What is a Work Accident Book/Incident report?
Employers and employees are obligated by law to record and report information of specific work-related injuries and occurrences, and the Accident Book is a vital document for them.
It enables companies to meet legal obligations under social security and health and safety legislation, such as the RIDDOR (Reporting of Injuries, Diseases, and Dangerous Occurrences Regulations).
A work-related accident that causes personal injury, arising out of or in the course of employment, is defined in the Safety, Health and Welfare at Work Act 2005 as an “accident”.
An accident book records all the information about the accident that occurred. This will include the accident’s date and time, who was injured, the type of the injuries, and the accident’s cause (how it happened).
By law, accidents at work are required to be reported if the person is injured and cannot perform their daily work tasks for more than three days. Accidents at work are required to be reported by the designated manager responsible for recording injuries). This can be used for reference in any medical examination and will also prevent any similar accidents from happening in the future.
The Importance of Work Accident Books and Incident Reporting
According to the Social Security Claims and Payments Regulations 1979, it is a legal necessity for a firm or enterprise with more than 10 employees to keep a record of accidents. The Department of Work & Pensions and the Health and Safety Executive (HSE) created an official accident book in 2003 that complies with data privacy legislation.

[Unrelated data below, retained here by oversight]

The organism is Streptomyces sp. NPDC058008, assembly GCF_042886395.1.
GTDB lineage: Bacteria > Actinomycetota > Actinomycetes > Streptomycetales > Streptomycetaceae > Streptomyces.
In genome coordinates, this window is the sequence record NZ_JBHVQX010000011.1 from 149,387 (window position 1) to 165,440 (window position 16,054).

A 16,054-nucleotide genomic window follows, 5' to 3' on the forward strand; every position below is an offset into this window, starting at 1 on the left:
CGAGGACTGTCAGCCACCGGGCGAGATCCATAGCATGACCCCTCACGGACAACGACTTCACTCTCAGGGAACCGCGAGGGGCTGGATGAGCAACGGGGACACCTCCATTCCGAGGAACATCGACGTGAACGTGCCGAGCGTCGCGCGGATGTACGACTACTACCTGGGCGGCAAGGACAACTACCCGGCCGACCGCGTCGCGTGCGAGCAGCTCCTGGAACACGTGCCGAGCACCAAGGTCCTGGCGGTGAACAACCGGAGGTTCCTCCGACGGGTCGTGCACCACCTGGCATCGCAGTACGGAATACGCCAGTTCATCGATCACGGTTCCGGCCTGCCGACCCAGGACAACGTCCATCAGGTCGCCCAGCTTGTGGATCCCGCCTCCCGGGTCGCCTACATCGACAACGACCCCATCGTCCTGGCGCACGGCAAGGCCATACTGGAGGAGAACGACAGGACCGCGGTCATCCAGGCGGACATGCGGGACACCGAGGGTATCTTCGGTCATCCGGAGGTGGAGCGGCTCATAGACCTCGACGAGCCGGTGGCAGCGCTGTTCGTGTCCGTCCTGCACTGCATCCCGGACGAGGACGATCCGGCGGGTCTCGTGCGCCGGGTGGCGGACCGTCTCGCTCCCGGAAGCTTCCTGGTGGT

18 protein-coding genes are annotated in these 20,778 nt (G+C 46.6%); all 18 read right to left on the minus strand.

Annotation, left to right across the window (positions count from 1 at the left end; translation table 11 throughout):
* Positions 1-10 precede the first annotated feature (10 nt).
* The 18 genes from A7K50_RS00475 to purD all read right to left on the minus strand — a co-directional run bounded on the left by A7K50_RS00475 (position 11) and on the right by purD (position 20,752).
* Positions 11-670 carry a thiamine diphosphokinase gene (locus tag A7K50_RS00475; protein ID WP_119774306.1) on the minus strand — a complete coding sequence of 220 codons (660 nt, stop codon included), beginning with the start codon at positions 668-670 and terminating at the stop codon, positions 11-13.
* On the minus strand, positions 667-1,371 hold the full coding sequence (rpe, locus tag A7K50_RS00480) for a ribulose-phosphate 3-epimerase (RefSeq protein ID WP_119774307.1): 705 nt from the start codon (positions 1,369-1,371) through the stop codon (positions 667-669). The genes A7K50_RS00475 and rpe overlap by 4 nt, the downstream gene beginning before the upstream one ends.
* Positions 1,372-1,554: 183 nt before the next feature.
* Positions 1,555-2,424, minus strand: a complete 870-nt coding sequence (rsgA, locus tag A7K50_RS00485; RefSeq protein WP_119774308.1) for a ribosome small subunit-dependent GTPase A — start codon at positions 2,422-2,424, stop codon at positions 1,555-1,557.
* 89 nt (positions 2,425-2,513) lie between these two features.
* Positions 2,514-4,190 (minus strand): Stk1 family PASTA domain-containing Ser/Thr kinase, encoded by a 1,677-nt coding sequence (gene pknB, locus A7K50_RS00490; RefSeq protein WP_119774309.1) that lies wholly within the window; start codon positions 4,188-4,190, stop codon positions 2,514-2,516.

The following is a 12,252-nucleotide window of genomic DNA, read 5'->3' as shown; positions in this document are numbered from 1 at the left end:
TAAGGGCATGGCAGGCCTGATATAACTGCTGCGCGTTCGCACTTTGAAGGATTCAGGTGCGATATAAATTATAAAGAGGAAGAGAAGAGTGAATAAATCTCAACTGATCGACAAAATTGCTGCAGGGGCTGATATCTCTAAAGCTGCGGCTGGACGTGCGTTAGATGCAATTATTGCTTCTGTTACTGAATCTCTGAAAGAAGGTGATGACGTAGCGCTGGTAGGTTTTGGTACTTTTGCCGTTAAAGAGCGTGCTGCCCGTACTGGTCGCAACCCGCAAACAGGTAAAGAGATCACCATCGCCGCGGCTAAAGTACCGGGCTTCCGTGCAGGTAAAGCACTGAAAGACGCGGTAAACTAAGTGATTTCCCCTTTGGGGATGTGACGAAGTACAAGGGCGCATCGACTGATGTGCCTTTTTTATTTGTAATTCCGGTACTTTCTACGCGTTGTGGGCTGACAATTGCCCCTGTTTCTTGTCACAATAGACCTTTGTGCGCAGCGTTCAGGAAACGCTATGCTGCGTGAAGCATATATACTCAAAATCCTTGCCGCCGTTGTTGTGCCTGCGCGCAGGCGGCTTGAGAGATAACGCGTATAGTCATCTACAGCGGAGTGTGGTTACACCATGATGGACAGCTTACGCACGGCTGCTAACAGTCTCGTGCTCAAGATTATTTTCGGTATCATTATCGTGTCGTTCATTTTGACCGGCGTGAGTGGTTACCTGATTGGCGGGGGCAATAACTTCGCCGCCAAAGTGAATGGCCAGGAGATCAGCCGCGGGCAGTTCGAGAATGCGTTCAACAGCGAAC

It is a good idea for an employer to keep track of the number and types of accidents that occur. The details that need to be reported in a Work Accident Book include:
- Injured person’s name and contact information
- The date and time that the accident occurred
- The accident’s location
- The injury’s cause and nature
- Details of any witnesses
- If there are any CCTV recordings of the accident
- Take pictures of where the accident happened and what caused the accident
- The name and contact information of the person who is recording the accident details, if appropriate.
Employers must ensure that accident reporting is kept private for all parties involved.
Following an accident, the information from the accident book should be taken by the injured employee and handed to their solicitor. This documentation will be kept in a safe and secure location for at least three years after the report is completed in line with legislation.
If the proper safety precautions were not taken or the health and safety policy was not followed, an employee may be able to pursue legal action. An accident book will show that the injury occurred as a direct result of workplace negligence.
How long do employees have to report a workplace injury?
When an employee is injured while at work and cannot carry out their normal duties for more than three consecutive days (excluding the day of the accident), an employer must report the injury into their incident book.
In addition to their internal incident book, the employer must report certain accidents to the Health and Safety Authority (HSA).
– In the event of a non-fatal accident or dangerous occurrence, the accident should be formally reported within ten working days of the event.
– In the event of a fatal accident at work, the authorities Health & Safety Authority or Garda* should be notified immediately by the company’s management. The formal accident report form should be submitted to the Health & Safety Authority within five working days of the death.
Who is responsible for reporting?
Work accident books are filled out by the designated manager responsible for recording injuries. Work Accidents and dangerous occurrences must be reported by employers to the HSA
What accidents and personal injuries are reportable to the HSA?
Accidents are unplanned events resulting in either personal injury or at times death – Examples of injuries could be severe sprain and strain, laceration, broken bones, concussion, or unconsciousness.
A direct mental injury caused by an assault in the workplace, (including shock or fright), is also reportable.